On Friday, the culture minister, Nikolos Rurua, dismissed reports that the removal was intentionally kept quiet, pointing out that several camera crews were present. He said the vast majority of Georgians shared his view of Stalin as “a mass murderer and a political criminal.”
. . .
Last summer vandals painted the statue’s base with the phrases “Get off your pedestal!” and “Your place is in the museum!”
Mikheil Jeriashvili, a 19-year-old medical student, said that he was delighted at the news and that he would be happier if the authorities “removed this statue completely, or burned it or something.”
“I would prefer if he had been born in another town altogether,” he said.

For the full story, see:

SARAH MARCUS and ELLEN BARRY. “Georgia Knocks Stalin Off His Pedestal.” The New York Times (Sat., June 26, 2010): A4.

(Note: the online version of the article is dated June 25, 2010.)
(Note: ellipses added.)

“Fun” and “Profits” as Motives for Entrepreneurship

(p. 184) After we started selling the boards to Paul Terrell–working day and night to get them to him on time–we had profits like I never imagined. Suddenly our little business was making more than I was making at HP. That wasn’t very much, admittedly. But still, it was a lot. We were building the boxes for $220 and selling them wholesale to Paul Terrell for $500.

And, of course, we didn’t need a ton of money to operate. I had a day job, so I looked at it as, Hey, cool. Extra money for pizza! As for Steve, he was living at home. I was twenty-five and he was only twenty-one at the time, so what expenses could we have, really? Apple didn’t have to make that much to sustain itself and be ongoing. We weren’t paying ourselves salaries or paying rent, after all. We didn’t have any patents to pay for. Or lawyers. It was a small-time business, and we weren’t worried that much about anything.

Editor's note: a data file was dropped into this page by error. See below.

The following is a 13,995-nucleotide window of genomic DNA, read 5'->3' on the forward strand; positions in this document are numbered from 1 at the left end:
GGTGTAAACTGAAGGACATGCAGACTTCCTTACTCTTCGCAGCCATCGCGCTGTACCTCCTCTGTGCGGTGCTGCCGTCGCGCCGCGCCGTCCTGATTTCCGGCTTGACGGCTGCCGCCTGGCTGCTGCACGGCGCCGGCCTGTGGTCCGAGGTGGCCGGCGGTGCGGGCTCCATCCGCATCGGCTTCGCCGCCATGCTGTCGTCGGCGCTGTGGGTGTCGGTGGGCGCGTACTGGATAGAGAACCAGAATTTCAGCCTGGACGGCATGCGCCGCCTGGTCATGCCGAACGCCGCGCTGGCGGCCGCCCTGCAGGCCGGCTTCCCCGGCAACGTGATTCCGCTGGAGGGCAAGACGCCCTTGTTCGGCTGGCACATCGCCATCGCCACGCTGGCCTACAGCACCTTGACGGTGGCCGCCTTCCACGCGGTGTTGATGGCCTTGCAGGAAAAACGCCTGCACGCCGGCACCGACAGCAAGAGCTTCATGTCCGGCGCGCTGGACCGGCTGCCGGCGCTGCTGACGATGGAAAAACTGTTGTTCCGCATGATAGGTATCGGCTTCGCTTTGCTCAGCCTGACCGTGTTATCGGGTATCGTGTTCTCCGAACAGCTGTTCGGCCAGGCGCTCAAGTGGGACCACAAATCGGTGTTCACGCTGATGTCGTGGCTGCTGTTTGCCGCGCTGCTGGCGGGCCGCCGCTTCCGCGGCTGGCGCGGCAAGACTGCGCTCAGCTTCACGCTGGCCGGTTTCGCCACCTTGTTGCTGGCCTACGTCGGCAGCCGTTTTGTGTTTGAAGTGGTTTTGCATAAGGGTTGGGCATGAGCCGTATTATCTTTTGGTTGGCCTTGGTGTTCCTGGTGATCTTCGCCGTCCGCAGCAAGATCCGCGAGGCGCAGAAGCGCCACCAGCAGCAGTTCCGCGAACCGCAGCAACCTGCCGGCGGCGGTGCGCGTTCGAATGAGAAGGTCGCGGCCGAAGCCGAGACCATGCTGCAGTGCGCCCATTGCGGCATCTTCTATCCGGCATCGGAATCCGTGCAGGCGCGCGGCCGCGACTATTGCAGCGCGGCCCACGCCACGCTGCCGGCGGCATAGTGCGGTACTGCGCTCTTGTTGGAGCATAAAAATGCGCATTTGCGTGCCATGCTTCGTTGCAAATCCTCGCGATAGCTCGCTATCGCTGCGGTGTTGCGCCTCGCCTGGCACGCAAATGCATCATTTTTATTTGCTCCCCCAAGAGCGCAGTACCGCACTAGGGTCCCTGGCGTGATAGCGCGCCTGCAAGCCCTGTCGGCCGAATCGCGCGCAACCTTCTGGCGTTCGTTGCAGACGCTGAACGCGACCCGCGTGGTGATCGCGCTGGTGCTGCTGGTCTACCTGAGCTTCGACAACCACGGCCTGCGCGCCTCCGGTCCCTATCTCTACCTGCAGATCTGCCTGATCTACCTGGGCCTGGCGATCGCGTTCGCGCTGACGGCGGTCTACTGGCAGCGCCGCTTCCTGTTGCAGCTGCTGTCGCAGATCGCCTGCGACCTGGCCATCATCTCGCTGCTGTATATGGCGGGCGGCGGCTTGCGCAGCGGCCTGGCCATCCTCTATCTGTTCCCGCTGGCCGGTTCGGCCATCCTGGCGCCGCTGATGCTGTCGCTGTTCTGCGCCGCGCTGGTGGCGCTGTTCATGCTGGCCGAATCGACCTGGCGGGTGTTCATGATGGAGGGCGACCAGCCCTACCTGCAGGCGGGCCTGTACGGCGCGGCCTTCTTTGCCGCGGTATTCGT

My dad, watching this, pointed out that we weren’t actually making money because we weren’t paying ourselves anything. But we didn’t care, we were having too much fun.

But note, only several pages later:

(p. 194) Like I said before, we needed money. Steve knew it and I knew it.

So by that summer of 1976, we started talking to potential money people about Apple, showing them the Apple II working in color in Steve’s garage.

Source:
Wozniak, Steve, and Gina Smith. iWoz: Computer Geek to Cult Icon: How I Invented the Personal Computer, Co-Founded Apple, and Had Fun Doing It. New York: W. W. Norton & Co., 2006.

India Government Spends Billions to Subsidize Fuel Use

IndiaGasDrumOnBike2010-06-29.jpg“An employee filled an oil drum in New Delhi on Friday. India’s government has decided to reduce popular fuel subsidies.” Source of caption and photo: online version of the NYT article quoted and cited below.